63

I'm pretty new at bash so this is a pretty noob question..

Suppose I have a string:

string1 [string2] string3 string4

I would like to extract string2 from the square brackets; but the brackets may be surrounding any other string at any other time.

How would I use sed, etc, to do this? Thanks!

94

Try this:

echo $str | cut -d "[" -f2 | cut -d "]" -f1
2
  • 7
    just to make sure I understand what's going on here (again, pretty noob at shell scripting: the first cut saves everything to the right of the [, and the second saves everything to the left of ]; those two together give me the string I want. – Dang Khoa Aug 26 '11 at 19:39
  • Simplicity and readability is nice. – Sida Zhou Jan 27 at 9:17
73

Here's one way using awk:

echo "string1 [string2] string3 string4" | awk -F'[][]' '{print $2}'

This sed option also works:

echo "string1 [string2] string3 string4" | sed 's/.*\[\([^]]*\)\].*/\1/g'

Here's a breakdown of the sed command:

s/          <-- this means it should perform a substitution
.*          <-- this means match zero or more characters
\[          <-- this means match a literal [ character
\(          <-- this starts saving the pattern for later use
[^]]*       <-- this means match any character that is not a [ character
                the outer [ and ] signify that this is a character class
                having the ^ character as the first character in the class means "not"
\)          <-- this closes the saving of the pattern match for later use
\]          <-- this means match a literal ] character
.*          <-- this means match zero or more characters
/\1         <-- this means replace everything matched with the first saved pattern
                (the match between "\(" and "\)" )
/g          <-- this means the substitution is global (all occurrences on the line)
4
  • This certainly works, but could you please explain what's going on? – Dang Khoa Aug 26 '11 at 19:43
  • 4
    Sure. I'll add an explanation to the answer. – Daniel Haley Aug 26 '11 at 19:54
  • 1
    @strictlyrude27 - i also added an example of using awk. It's similar to the accepted answer, but cleaner in my opinion. – Daniel Haley Aug 26 '11 at 20:10
  • Why do we need to escape the brackets that group the sub-string of the matched string? Also, I thought that the closing square-bracket inside the character class has to be escaped, but only works without that!! I could not understand this. – appanponn May 20 '14 at 10:19
22

In pure bash:

STR="string1 [string2] string3 string4"
STR=${STR#*[}
STR=${STR%]*}
echo $STR
2
  • 1
    Would it be possible to obtain [string2] (extracting too the brackets) by using this shell operation method? – Sopalajo de Arrierez Feb 1 '15 at 2:33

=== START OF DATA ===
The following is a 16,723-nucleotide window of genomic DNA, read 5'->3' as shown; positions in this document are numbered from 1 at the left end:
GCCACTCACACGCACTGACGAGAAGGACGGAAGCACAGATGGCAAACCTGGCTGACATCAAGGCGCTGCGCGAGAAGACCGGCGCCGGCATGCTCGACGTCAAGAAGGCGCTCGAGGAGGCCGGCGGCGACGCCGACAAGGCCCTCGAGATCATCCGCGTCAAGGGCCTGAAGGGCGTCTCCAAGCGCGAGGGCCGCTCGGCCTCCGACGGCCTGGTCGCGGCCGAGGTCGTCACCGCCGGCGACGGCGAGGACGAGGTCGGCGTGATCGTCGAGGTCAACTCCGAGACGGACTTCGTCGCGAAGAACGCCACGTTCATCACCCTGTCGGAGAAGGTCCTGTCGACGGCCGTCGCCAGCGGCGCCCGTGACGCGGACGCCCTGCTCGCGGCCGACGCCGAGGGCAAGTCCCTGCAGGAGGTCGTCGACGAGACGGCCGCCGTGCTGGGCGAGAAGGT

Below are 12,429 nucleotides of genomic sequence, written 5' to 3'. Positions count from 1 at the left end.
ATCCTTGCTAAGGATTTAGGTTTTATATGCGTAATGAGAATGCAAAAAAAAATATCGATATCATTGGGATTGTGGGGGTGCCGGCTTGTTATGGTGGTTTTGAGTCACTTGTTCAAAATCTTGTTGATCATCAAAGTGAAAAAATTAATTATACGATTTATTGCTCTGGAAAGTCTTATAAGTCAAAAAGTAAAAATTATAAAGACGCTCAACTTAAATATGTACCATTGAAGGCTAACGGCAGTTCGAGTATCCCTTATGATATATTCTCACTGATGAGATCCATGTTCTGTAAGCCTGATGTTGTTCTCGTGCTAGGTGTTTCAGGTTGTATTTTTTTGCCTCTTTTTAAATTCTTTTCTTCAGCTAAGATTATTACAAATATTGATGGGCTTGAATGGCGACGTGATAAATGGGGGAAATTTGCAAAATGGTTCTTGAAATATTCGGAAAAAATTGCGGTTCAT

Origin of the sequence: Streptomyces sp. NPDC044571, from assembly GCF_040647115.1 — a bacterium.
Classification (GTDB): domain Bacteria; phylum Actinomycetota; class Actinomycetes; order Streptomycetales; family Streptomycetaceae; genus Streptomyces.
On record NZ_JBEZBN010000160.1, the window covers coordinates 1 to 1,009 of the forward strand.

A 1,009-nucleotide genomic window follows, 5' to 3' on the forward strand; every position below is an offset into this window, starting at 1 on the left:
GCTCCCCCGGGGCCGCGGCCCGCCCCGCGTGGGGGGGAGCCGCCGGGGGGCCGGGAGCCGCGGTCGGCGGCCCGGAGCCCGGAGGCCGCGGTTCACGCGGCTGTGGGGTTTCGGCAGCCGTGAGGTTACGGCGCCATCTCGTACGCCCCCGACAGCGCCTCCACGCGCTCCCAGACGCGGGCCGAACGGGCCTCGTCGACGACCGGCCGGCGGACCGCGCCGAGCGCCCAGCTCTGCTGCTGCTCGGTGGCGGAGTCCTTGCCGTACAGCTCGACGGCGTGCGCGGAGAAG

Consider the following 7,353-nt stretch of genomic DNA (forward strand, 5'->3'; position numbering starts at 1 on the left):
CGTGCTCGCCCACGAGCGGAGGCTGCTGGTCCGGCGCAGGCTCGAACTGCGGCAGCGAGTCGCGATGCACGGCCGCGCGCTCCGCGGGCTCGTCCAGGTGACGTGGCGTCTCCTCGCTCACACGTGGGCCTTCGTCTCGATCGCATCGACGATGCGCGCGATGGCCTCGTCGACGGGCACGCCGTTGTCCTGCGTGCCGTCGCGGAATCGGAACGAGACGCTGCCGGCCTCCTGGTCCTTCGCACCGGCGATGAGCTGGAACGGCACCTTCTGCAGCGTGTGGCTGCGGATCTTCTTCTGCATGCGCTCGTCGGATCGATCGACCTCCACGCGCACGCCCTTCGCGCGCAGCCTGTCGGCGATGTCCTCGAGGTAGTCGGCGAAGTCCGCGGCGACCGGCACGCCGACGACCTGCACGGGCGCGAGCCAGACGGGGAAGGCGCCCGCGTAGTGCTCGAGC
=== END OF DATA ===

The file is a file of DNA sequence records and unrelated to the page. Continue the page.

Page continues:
• Yes. To get what's inside the brackets, including the brackets, do the following: STR="[${STR#*[}", that removes everything before the bracket, then STR="${STR%]*}]", which removes everything after the bracket. The variable expansion removes the bracket, so you add one back in, inside the quotes. – xizdaqrian Apr 26 '17 at 23:07
17

Specify awk multiple delimiters with -F '[delimiters]'

If the delimiters are square brackets, put them back to back like this ][

awk -F '[][]' '{print $2}'

otherwise you will have to escape them

awk -F '[\\[\\]]' '{print $2}'

Other examples to get the value between the brackets:

echo "string1 (string2) string3" | awk -F '[()]' '{print $2}'
echo "string1 {string2} string3" | awk -F '[{}]' '{print $2}'
0
16

Here's another one , but it takes care of multiple occurrences, eg

$ echo "string1 [string2] string3 [string4 string5]" | awk -vRS="]" -vFS="[" '{print $2}'
string2
string4 string5

The simple logic is this, you split on "]" and go through the split words finding a "[", then split on "[" to get the first field. In Python

for item in "string1 [string2] string3 [string4 string5]".split("]"):
    if "[" in item:
       print item.split("]")[-1]
2

Another awk:

$ echo "string1 [string2] string3 [string4]" |
awk -v RS=[ -v FS=] 'NR>1{print $1}' 
string2
string4
1

Here is an awk example, but I'm matching on parenthesis which also makes it more obvious of how the -F works.

echo 'test (lskdjf)' | awk -F'[()]' '{print $2}'

0

Inline solution could be:

a="first \"Foo1\" and second \"Foo2\""
echo ${a#*\"} | { read b; echo ${b%%\"*}; }

You can test in single line:

a="first \"Foo1\" and second \"Foo2\""; echo ${a#*\"} | { read b; echo ${b%%\"*}; }

Output: Foo1

Example with brackets:

a="first [Foo1] and second [Foo2]"
echo ${a#*[} | { read b; echo ${b%%]*}; }

That in one line:

a="first [Foo1] and second [Foo2]"; echo ${a#*[} | { read b; echo ${b%%]*}; }

Output: Foo1

0
Read file in which the delimiter is square brackets:
$ cat file
123;abc[202];124
125;abc[203];124
127;abc[204];124

To print the value present within the brackets:
$ awk -F '[][]' '{print $2}' file
202
203
204

At the first sight, the delimiter used in the above command might be confusing. Its simple. 2 delimiters are to be used in this case: One is [ and the other is ]. Since the delimiters itself is square brackets which is to be placed within the square brackets, it looks tricky at the first instance.

Note: If square brackets are delimiters, it should be put in this way only, meaning first ] followed by [. Using the delimiter like -F '[[]]' will give a different interpretation altogether.

Refer this link: http://www.theunixschool.com/2012/07/awk-10-examples-to-read-files-with.html

1
  • Thanks for this. Have you any idea how to get the text between the outermost delimiters? So if the string is x = (b + (c - d)) then it should pull out b + (c - d). Thanks. – gbe Mar 22 '17 at 9:52

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